If you’ve been following along here at On Her Own, you know that I’m rather open that there isn’t much in the way of certainties of self-defense against violent strangers. Every strategy and every tool is about increasing your odds in bad situations, but no single one is enough to guarantee your safety. Sometimes, it seems like that means there are just so many things you need to do and carry in order to survive the big, bad world out there. It gets overwhelming. How much of it do you really need to do?
It turns out that for a lot of us, it’s very little. Avoiding a violent confrontation in most cases for most people requires relatively small amounts of effort. This is especially true for those of us who generally avoid hanging out with people we already know to be trouble, in places we already know are risky. When we aren’t in the places where troublesome people gather, or have connections to people they want to punish or fight for some reason, they are unlikely to come to you. Obviously, we can’t always stay away from them, especially when we are living in a neighborhood that isn’t quite on the up-and-up, and those troublemakers are close friends or family. But even then, we have a pretty good idea of the things we have to do to not get caught up in the violent problems that go along with them.
Beyond that, some of the most basic skills that we can use to interact with people we don’t know will often be enough to ensure that a violent one won’t decide that we’re a good victim choice. It starts with simply walking like we know where we’re going and what we’re about, and like we’re paying attention to the world around us. Moving with hesitation, like we’re scared, shy, uncertain, or even injured, attracts the type of people who want to harm others. Burying our heads in our phones or otherwise allowing ourselves to be oblivious is also attractive to those people, because they know we are unlikely to see them coming or be able to describe them later. There’s a theme here: predators look for easy prey. The more you look like you’ve spotted them and their nefarious intentions, and the more you look like someone who might be willing and able to fight back, the less they’ll want to tangle with you. That doesn’t mean you have to crank your head around like you have a tic, and you don’t have to look like you’re ready to punch out anyone who crosses your path. It does, however, mean that you should carry yourself with confidence and alertness. And that’s not very much to do, and requires you to carry nothing at all.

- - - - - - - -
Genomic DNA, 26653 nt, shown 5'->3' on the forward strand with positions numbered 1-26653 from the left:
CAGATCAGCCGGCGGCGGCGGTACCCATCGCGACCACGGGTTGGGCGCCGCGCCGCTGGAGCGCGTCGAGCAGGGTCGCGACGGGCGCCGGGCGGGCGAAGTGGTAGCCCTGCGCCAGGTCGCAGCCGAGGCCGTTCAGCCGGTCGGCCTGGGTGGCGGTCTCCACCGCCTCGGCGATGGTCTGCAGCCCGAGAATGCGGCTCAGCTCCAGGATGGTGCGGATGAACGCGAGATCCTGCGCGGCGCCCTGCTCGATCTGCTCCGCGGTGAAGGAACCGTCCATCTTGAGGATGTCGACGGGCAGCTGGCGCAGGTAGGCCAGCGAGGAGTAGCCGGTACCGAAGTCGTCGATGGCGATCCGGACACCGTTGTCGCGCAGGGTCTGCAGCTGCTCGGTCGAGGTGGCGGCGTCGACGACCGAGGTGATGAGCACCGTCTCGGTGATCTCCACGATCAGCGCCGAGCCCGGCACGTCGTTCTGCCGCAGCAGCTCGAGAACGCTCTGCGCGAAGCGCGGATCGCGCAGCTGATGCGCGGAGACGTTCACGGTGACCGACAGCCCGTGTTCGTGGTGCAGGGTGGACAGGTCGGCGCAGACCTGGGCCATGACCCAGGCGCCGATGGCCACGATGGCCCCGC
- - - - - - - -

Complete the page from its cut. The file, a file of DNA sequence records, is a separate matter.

You can go a little further too, by applying the Managing Unknown Contacts (MUC – pronounced “muck”) skill set. We’ve talked about before here, but it boils down to a way of establishing boundaries as you run across strangers. It can be as simple as circling around them and as complicated as engaging them in a simple conversation to determine what their intentions are and to direct them to keep their distance. By giving a potential bad guy an indication that you see them, and that their attentions are unwelcome, you not only signal that you are prepared to deal with their actions, you also draw a line that helps you spot if and when they intend to do something you don’t want them to do. Rather than try to interpret their intentions in a vacuum, you create a box around them. If they stay inside it, then you know they may be awkward but they don’t mean to do bad things to you. If they don’t, then you know that you may have to defend yourself against them. Funny thing about the entire process of using MUC though…potential attackers can spot exactly what you’re up to. When they do, it’s a warning sign to them that you might not be a good target for their shenanigans. Again, not much for you to do, and nothing for you to carry.
Just that much is all that’s needed to avoid an awful lot of potential trouble. The problem is that what we’re preparing for is a worst-case scenario. The kind where you can do everything right and still not come out uninjured or even alive on the other side. Dissuading possible bad guys through deselection – this entire process of appearing to be a little too much work to be worth victimizing when there’s someone else easier they can go after instead – is extremely effective most of the time. It may be that that’s enough, and certainly you’re likely to be right almost all the time. After that, it’s up to you how much you want to prepare for the outside, edge cases where someone is specifically targeting you or if someone doesn’t care that you might be a difficult victim. Are those situations likely to come up? If so, how important is it to you to be prepared for them? How important is it to you, compared to what not being prepared looks like? Or, and this is perfectly okay, are you satisfied with what these simple tactics will do to keep you safe?